If you satisfy your customers,
be they that purchase your finished products or those who supply raw
materials to you or even the warehousing personnel that stock your products and
all those down the line at every significant phase of the business process,
then you are effective. Of course within and without the company, all your
stakeholders feel satisfied with your service and operations. Your stakeholders
give or get what is required and when required and how much is required. To give a good example taken from the college
curriculum, if you a UG student, you are
considered effective if you complete your study successfully within three years
---in the West, it is said in many universities, it is a four-year course--- no
matter how many times you failed and then passed within the stipulated span of
time. You do right things: you complete your three-year programme in three
years irrespective of failures in one or many semesters.
We have already discussed in our earlier sessions the two very
important qualities required for successful supply chain management: Efficiency
and Responsiveness. Absence of any one
of the two will end up in failures in supply chain management. An insightful strategic balancing of the two
in all the operations ensures sustainability to the supply chain.
Some experts point out that if efficient operations fail to satisfy
the customer, it indicates some defect in quality of service or of the product;
in such circumstances, the operations may be efficient in terms of economical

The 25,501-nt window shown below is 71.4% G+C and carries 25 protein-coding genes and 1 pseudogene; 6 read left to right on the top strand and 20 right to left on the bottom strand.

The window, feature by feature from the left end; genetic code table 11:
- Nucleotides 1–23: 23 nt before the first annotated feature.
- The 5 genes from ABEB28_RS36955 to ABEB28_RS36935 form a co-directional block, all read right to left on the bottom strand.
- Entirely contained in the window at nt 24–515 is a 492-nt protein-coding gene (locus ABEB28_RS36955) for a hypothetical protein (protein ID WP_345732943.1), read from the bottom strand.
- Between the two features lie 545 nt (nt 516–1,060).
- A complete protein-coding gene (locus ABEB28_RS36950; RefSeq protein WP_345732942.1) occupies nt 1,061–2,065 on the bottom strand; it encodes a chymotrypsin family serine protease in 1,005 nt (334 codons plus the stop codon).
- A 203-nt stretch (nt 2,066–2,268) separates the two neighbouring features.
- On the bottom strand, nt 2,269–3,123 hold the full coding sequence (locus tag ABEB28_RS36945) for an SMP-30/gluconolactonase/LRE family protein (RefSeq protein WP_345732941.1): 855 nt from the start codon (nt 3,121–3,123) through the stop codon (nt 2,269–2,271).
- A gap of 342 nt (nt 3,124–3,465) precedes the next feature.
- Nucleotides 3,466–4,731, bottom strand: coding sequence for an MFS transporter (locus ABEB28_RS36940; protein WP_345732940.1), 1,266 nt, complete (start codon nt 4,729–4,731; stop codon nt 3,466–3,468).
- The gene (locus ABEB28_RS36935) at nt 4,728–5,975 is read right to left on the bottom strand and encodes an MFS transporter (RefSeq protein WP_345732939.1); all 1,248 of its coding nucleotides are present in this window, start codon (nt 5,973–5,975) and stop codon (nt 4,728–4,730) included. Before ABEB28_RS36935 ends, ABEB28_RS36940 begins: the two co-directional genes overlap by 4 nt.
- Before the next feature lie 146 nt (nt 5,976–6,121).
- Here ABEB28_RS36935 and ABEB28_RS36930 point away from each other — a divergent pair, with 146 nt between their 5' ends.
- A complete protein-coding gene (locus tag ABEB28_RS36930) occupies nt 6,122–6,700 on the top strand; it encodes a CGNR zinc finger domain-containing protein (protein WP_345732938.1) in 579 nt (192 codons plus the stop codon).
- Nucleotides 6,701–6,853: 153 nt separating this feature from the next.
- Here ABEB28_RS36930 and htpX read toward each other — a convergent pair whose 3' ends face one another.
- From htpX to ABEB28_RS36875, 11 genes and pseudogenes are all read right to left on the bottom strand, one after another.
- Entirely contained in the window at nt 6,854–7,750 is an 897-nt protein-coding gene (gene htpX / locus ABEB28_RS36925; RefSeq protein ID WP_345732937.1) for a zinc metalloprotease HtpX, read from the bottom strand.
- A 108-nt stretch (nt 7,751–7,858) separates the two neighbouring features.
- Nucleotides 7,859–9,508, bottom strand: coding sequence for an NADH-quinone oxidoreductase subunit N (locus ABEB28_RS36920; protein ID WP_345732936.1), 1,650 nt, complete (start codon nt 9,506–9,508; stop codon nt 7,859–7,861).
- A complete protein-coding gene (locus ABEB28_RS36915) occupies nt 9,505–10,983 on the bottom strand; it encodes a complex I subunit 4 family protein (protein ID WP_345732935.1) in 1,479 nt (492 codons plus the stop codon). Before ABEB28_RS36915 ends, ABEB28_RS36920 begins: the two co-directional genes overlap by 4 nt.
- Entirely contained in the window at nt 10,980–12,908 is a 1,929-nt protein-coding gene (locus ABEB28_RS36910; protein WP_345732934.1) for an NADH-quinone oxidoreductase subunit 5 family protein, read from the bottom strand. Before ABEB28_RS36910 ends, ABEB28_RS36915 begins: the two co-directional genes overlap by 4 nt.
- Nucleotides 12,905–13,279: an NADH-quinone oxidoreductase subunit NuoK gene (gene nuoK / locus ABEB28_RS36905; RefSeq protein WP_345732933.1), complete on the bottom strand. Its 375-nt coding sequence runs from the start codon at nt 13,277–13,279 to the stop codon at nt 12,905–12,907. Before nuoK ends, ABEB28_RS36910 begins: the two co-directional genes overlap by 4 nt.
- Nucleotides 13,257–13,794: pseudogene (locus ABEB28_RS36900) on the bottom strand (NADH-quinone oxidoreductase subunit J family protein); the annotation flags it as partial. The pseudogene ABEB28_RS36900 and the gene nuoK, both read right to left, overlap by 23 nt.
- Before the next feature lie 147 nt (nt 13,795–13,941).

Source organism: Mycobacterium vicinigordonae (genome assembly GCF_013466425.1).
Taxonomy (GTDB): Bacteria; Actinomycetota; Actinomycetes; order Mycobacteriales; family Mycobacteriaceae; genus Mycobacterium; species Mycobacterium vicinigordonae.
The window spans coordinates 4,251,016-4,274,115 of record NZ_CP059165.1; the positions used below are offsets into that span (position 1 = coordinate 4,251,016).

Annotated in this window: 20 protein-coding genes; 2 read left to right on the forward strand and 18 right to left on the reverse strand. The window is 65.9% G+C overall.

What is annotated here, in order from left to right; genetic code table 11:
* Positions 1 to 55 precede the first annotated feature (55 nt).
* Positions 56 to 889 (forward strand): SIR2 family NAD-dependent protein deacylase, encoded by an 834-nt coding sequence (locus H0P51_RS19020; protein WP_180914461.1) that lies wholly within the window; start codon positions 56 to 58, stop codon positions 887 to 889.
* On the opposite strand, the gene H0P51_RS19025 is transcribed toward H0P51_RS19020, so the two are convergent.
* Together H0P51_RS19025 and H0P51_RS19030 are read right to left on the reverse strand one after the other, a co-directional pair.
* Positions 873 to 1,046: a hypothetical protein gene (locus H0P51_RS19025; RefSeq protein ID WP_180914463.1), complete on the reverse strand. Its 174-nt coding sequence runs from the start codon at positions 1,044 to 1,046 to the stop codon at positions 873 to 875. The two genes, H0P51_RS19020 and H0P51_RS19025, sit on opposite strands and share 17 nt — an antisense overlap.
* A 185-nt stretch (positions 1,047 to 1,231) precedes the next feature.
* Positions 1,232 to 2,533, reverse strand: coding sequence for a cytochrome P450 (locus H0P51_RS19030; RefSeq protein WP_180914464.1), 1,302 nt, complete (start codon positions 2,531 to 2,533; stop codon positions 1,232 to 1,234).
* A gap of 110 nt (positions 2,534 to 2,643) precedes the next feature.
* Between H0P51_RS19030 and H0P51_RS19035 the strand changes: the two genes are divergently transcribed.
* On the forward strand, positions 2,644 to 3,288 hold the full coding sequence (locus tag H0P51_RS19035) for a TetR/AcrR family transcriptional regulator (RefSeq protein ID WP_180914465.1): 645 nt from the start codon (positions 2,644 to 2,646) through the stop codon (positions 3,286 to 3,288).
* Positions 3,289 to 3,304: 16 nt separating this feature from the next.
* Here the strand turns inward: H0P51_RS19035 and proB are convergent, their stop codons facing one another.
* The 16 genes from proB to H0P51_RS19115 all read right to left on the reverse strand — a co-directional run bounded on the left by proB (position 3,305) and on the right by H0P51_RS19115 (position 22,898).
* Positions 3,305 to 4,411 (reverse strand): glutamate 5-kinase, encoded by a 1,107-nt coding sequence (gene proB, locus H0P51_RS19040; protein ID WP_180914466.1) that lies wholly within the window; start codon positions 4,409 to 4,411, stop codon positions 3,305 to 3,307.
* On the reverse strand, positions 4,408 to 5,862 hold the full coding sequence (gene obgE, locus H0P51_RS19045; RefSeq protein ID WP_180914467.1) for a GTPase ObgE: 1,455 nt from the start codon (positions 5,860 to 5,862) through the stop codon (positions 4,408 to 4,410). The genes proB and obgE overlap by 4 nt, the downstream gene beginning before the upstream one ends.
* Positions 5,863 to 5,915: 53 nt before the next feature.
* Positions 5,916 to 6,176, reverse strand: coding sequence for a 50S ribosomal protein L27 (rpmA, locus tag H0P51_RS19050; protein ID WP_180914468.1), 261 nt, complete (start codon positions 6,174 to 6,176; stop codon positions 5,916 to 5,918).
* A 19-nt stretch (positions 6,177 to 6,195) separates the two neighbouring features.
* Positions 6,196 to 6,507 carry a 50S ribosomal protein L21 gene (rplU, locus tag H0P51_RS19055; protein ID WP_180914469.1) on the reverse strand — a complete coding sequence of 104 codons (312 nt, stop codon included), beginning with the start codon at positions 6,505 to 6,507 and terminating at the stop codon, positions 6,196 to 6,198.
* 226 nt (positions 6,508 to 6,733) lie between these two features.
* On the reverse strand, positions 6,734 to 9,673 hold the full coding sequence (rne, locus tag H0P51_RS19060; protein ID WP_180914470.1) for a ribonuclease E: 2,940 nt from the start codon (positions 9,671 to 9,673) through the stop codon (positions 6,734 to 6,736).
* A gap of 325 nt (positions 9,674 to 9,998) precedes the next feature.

management of the resources but it is considered not effective in its
goal. The skill lies in the capabilities
that use fewer resources—efficient--- without any compromise with
quality—effective. Where efficiency and effectiveness blend into one another,
there the business is guaranteed of successful continuity, of assertive
Now let us look into the types of inventory.
Generally experts talk about the following as types of inventory: raw
materials, Work-in-process (WIP), finished goods, transit inventory, buffer
inventory, anticipation inventory, decoupling inventory, cycle inventory , MRO
Goods inventory and theoretical inventory.
Let us see now about each type of inventory briefly beginning with raw
All the items that are used in manufacturing a product are raw
materials. For example, wood is raw material for furniture; the manufacturer
converts wood into furniture. Wood undergoes a change to reach the level of a
finished product, furniture like a chair or a table. Or, if you buy chairs and
sell them, for you chair may be considered raw materials for you. If you
manufacture a chair, then, for you wood is the direct raw material. When you purchase some things which may be
even finished products like nuts and bolts, and even engines, they are
considered as raw materials for you.
Naturally occurring substances without being subject to any chemical
changes are generally looked upon as Primary raw materials. Any item that you use to produce your product
is essentially raw material for you.
We will move on to the next type of inventory in our next session.